KARACHI, Dec 17: The Sindh High Court on Monday directed the provincial government to ensure the reinstatement of 67 retrenched disabled employees of the Karachi Electric Supply Company in the power utility under the Disabled Persons (Employment and Rehabilitation) Ordinance, 1981.
A division bench headed by Justice Faisal Arab gave this direction on a petition of the sacked KESC disabled employees, including Sakhawat, Nasir Mehmood, Imran Ali and Jawaid, who impleaded the federal law secretary, Sindh chief secretary, chairman of the provincial council for the rehabilitation of disabled persons and the KESC as respondents.
The petitioners, represented by Advocates Rashid A. Razvi and Farhatullah, submitted that they were special persons as defined under the Disabled Persons (Employment And Rehabilitation) Ordinance, 1981.
They submitted that their names were duly registered in the register maintained by the employment exchange and they were duly assessed by the provincial council, created under Section 5 of the Ordinance as to the nature of their functional disability and also as their aptitude and nature of work they were fit to do.
The petitioners said that they were permanent employees of the power company. However, they said, they were illegally removed/retrenched without any reason from their respective posts with immediate effect through a letter on Feb 16, 2012.
Their counsel submitted that the respondents were constitutionally bound to ensure that commercial and industrial establishments were employing special (disabled) persons according to the relevant ordinance. In case of default, the respondents were bound to take appropriate legal actions to safeguard the interest of the special (disabled) citizens of the country, he added.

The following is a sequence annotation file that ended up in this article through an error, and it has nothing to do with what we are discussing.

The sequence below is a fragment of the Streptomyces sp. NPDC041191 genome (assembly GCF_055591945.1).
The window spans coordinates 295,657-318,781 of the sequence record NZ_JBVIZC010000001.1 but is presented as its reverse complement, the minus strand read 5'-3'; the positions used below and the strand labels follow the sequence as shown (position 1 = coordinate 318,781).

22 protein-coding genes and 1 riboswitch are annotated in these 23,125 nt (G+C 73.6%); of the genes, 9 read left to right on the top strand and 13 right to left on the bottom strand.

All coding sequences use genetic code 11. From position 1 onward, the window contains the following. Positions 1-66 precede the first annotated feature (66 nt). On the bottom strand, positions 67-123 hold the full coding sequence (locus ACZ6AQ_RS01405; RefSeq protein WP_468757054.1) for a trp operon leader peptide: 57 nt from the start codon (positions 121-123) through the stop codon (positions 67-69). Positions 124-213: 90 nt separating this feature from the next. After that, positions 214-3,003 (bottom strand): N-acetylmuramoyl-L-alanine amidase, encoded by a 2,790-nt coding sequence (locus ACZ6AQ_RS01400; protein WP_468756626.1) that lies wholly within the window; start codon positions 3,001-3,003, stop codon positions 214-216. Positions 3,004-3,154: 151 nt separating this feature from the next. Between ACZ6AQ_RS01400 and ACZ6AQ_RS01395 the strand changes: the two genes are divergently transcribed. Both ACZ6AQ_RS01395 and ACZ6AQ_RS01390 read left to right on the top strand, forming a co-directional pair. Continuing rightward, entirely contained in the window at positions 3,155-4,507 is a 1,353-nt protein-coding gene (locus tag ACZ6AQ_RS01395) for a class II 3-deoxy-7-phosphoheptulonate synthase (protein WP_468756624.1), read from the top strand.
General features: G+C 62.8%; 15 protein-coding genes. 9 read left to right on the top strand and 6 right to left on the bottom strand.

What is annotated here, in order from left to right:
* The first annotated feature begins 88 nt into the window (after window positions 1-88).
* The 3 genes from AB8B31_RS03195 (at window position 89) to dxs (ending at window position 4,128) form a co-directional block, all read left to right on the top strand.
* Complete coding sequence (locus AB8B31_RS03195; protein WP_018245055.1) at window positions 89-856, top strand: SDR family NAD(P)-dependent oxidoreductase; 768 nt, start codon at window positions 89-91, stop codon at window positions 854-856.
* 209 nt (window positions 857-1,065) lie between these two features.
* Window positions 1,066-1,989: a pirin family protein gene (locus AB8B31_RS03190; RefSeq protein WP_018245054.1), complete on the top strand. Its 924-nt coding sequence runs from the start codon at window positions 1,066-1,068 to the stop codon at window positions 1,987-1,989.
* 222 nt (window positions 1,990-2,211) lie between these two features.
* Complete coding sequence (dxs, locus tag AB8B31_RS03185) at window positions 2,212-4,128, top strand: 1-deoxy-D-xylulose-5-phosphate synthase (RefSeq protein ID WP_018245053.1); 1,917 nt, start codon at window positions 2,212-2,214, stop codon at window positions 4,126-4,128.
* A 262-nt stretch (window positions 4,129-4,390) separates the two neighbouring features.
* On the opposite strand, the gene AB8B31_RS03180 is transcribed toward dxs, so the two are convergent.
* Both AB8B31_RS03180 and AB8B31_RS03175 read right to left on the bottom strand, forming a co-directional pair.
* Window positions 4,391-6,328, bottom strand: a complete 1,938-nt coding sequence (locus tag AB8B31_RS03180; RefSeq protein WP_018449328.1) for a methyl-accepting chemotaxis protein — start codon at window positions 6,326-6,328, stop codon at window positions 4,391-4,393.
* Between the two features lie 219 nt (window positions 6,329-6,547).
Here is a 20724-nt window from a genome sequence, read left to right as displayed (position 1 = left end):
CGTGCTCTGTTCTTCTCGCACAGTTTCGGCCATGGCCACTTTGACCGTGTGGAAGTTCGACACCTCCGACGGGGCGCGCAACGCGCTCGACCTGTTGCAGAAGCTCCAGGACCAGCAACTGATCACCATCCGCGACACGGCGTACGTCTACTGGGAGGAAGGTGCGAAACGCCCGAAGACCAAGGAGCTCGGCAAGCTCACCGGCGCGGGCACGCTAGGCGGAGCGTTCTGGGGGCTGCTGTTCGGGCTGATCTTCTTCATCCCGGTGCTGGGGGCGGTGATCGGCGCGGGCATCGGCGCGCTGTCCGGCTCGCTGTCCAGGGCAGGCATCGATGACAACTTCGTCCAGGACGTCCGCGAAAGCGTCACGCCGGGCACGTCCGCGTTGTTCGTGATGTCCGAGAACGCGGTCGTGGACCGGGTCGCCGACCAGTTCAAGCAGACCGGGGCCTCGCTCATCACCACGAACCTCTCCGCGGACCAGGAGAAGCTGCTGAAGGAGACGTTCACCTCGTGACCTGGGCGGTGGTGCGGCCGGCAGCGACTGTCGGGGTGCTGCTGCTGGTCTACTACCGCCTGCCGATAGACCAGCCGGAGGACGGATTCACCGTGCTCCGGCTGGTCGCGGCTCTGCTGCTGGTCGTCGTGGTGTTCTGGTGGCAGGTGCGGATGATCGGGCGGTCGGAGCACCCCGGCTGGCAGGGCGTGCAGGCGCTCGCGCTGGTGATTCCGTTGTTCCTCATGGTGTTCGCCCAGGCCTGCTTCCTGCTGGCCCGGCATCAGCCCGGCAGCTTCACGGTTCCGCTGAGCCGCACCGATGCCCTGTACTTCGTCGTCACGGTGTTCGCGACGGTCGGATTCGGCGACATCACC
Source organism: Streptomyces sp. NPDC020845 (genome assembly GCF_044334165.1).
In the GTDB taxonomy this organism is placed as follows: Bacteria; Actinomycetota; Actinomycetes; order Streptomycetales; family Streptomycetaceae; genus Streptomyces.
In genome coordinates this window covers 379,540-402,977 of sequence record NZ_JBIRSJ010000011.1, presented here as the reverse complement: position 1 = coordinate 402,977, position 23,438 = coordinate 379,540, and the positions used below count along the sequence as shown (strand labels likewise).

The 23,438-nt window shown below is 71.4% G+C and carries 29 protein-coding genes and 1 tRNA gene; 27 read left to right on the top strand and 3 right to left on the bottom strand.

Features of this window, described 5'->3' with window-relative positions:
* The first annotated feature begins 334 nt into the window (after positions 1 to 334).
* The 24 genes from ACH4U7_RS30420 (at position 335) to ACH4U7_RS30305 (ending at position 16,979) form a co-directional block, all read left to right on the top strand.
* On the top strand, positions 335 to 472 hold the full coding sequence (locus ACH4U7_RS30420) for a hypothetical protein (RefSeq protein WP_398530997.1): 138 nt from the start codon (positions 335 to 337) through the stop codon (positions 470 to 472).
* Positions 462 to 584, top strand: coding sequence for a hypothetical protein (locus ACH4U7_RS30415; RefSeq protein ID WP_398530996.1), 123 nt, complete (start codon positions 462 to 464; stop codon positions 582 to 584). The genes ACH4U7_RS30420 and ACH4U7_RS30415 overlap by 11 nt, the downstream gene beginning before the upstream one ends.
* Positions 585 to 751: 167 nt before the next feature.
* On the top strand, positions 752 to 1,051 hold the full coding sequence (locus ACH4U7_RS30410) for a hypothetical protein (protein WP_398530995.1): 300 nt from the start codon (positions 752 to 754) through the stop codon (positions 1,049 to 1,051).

He contended that the KESC was a commercial/industrial establishment as defined under Section 2 of the Ordinance and as such it was under legal obligation to employ at least two per cent of the total employees as special (disabled) persons. The counsel stated that the present management had retrenched permanent employees on a mass scale and in their place appointed employees on a contract basis.
It was submitted in the petition that the retrenchment of the employees by the present management was illegal, mala fide and in contravention to the privatisation policy.
The petitioners stated that in their greed to maximise the company’s profit the KESC retrenched all special (disabled) persons, including the petitioners.
They stated that after removal from services they approached the provincial council for the rehabilitation of disabled person, Sindh, several times but the council failed to perform its legal duty of enforcing implementation on the ordinance in the KESC.
They said that from April 2011 to July 2011 no salary was paid to the petitioners by the power company. However, after several protest demonstrations by the retrenched employees the KESC paid only basic salary from Aug 2011 to Jan 2012, and thereafter stopped paying salaries to them.
The petitioners stated that at present the KESC had a total number of 9,000 employees and therefore, under Section 10 of the ordinance they were under legal obligation to employ at least two per cent special (disabled) persons in the company and the company was bound to employ at least 180 special (disabled) persons in the company.
The petitioners prayed to the court to declare that the retrenchment of all the special/disabled employees, including the petitioners, by the KESC was illegal, unlawful, void and of no legal consequence.
They also prayed to the court that the KESC was legally bound to employ special (disabled) persons whose number shall not be less than two per cent of the total number of employees in the company.
The petitioners also requested to the court to set aside their retrenchment orders.